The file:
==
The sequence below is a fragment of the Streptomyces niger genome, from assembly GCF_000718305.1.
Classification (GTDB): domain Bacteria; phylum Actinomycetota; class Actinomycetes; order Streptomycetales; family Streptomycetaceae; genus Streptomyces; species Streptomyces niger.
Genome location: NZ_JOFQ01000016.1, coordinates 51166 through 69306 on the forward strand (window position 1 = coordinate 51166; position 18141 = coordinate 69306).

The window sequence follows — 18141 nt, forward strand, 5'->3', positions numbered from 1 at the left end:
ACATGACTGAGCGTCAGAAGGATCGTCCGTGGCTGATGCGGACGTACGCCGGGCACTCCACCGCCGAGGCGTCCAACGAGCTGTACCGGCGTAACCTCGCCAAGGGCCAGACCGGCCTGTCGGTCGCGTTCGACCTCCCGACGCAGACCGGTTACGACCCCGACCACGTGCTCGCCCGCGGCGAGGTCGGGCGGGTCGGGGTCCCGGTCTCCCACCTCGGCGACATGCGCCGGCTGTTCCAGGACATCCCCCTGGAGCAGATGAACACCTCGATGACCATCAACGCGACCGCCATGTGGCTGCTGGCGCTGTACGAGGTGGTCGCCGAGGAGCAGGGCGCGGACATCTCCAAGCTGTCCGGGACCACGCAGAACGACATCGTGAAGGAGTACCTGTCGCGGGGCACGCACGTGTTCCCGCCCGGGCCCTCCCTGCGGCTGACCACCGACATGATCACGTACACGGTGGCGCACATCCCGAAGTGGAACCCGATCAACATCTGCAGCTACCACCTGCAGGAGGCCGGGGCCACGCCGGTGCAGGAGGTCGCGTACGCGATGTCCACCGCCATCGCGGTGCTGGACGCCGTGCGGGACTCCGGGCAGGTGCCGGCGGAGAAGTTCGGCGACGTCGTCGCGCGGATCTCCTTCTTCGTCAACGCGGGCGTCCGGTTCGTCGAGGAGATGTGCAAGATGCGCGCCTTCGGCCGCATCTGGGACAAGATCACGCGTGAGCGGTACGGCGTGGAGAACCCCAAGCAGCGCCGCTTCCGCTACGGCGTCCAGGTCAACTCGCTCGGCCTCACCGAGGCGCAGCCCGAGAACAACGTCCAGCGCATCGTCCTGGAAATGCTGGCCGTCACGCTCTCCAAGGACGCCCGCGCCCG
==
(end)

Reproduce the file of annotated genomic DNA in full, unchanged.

The sequence below is a fragment of the Streptomyces niger genome, from assembly GCF_000718305.1.
Classification (GTDB): domain Bacteria; phylum Actinomycetota; class Actinomycetes; order Streptomycetales; family Streptomycetaceae; genus Streptomyces; species Streptomyces niger.
Genome location: NZ_JOFQ01000016.1, coordinates 51166 through 69306 on the forward strand (window position 1 = coordinate 51166; position 18141 = coordinate 69306).

The window sequence follows — 18141 nt, forward strand, 5'->3', positions numbered from 1 at the left end:
ACATGACTGAGCGTCAGAAGGATCGTCCGTGGCTGATGCGGACGTACGCCGGGCACTCCACCGCCGAGGCGTCCAACGAGCTGTACCGGCGTAACCTCGCCAAGGGCCAGACCGGCCTGTCGGTCGCGTTCGACCTCCCGACGCAGACCGGTTACGACCCCGACCACGTGCTCGCCCGCGGCGAGGTCGGGCGGGTCGGGGTCCCGGTCTCCCACCTCGGCGACATGCGCCGGCTGTTCCAGGACATCCCCCTGGAGCAGATGAACACCTCGATGACCATCAACGCGACCGCCATGTGGCTGCTGGCGCTGTACGAGGTGGTCGCCGAGGAGCAGGGCGCGGACATCTCCAAGCTGTCCGGGACCACGCAGAACGACATCGTGAAGGAGTACCTGTCGCGGGGCACGCACGTGTTCCCGCCCGGGCCCTCCCTGCGGCTGACCACCGACATGATCACGTACACGGTGGCGCACATCCCGAAGTGGAACCCGATCAACATCTGCAGCTACCACCTGCAGGAGGCCGGGGCCACGCCGGTGCAGGAGGTCGCGTACGCGATGTCCACCGCCATCGCGGTGCTGGACGCCGTGCGGGACTCCGGGCAGGTGCCGGCGGAGAAGTTCGGCGACGTCGTCGCGCGGATCTCCTTCTTCGTCAACGCGGGCGTCCGGTTCGTCGAGGAGATGTGCAAGATGCGCGCCTTCGGCCGCATCTGGGACAAGATCACGCGTGAGCGGTACGGCGTGGAGAACCCCAAGCAGCGCCGCTTCCGCTACGGCGTCCAGGTCAACTCGCTCGGCCTCACCGAGGCGCAGCCCGAGAACAACGTCCAGCGCATCGTCCTGGAAATGCTGGCCGTCACGCTCTCCAAGGACGCCCGCGCCCG